'Super 8': Riley Griffiths talks JJ Abrams, Steven Spielberg
As 2011 comes to a close, EW.com wanted to honor some of the unsung heroes of the year for their outstanding achievements in entertainment. As Super 8‘s driven filmmaker Charles Kaznyk, 14-year-old Riley Griffiths (far right) made his big-screen debut in one of the most anticipated movies of the summer. Below, he talks about landing the role, horsing around with Kyle Chandler, and how J.J. Abrams worked his magic (literally). For more behind the scenes access to the year’s best TV and movie scenes, click here for EW.com‘s Best of 2011: Behind the Scenes coverage.
As told by: Riley Griffiths
I had no idea what the project was. The script that they sent me to audition with had nothing to do with Super 8. I remember seeing the Super 8 trailer and thinking, “Oh man, that looks like a cool movie!” It turns out I was auditioning for it at the time and didn’t even know!
I found out I got the part right after school. I walked in the door, and my mom was standing with the phone clutched in her hands with a big smile. She told me that J.J. Abrams had just called. At that point, I just started freaking out. I called him back, and he asked me if I’d like to do Super 8, and I was, like, “Yes, of course I’d want to do it!” I was just trying to hold myself in until I ended the phone call. Then I just went crazy and was jumping over the couch.
I wasn’t allowed to tell anybody. It felt like I signed 1,000 confidentiality agreements. My own grandma didn’t even know where I was until, like, two months into filming.
J.J. wanted the kids to be really good friends, so when we were doing rehearsals for two weeks, we were in school together, we were hanging out together, we were having sleepovers. Whenever we’d have sleepovers, we’d ding-dong-ditch Kyle Chandler, and he’d chase us through our hotel. He ended up catching us.
I had never been on a movie set before or anything. I had no idea what was going to be thrown at me, so I just kind of went in head-first. J.J. let us do improv a lot and change the lines to what we would be more comfortable saying, what we actually thought a teenager would say. A lot of scenes were of us, all the kids, talking and messing around. J.J. and Larry Fong, the director of photography, would do magic tricks for us and tell us jokes. Our set was full of laughter all the time.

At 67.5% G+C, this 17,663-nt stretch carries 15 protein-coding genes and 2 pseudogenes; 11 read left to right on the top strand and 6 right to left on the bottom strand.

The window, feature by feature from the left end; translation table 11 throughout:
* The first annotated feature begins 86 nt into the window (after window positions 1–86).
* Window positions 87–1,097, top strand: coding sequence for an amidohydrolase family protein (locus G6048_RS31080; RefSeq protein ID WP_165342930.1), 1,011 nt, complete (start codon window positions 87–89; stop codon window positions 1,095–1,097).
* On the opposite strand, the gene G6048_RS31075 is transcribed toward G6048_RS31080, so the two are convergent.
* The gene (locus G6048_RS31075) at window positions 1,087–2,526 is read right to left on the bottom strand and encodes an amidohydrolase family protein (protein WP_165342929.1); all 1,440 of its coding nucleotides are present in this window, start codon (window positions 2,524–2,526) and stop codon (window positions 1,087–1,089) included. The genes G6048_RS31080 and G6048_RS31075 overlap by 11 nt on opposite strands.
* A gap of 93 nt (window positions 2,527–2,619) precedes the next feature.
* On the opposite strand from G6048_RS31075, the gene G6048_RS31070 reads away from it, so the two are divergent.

One day, I saw Steven Spielberg out of the corner of my eye. Joel [Courtney] and I were in the middle of a scene, and I see him walking in the door, and I’m just trying not to freak out. Joel and I gave each other this look of, “Yeah, that’s Steven Spielberg!” I was trying to contain myself.
Even now, we’re all really close. I consider all of these guys basically my brothers and sister. We all Skype and text and hang out as much as we can when we’re all in L.A. It’s like a family reunion.
J.J. is one of my biggest role models in life. He taught me so much about making movies — writing, producing, directing, and all of that stuff. He took all the kids under his wing and was kind of a father figure to us.
Life was definitely different before the movie and after the movie. Kids come up to you and ask you questions about filming. It’s kind of hard for some people to get past that you were in a movie, but my friends don’t really see me as “an actor.” I took a break from acting during football season. My high school football team won state two days ago. Now that football season is over, I’m hoping to do some more acting because I’m really starting to miss it. I definitely want to be an actor for the rest of my life.
For more on the Best and Worst of 2011, pick up Entertainment Weekly’s new issue, on stands now.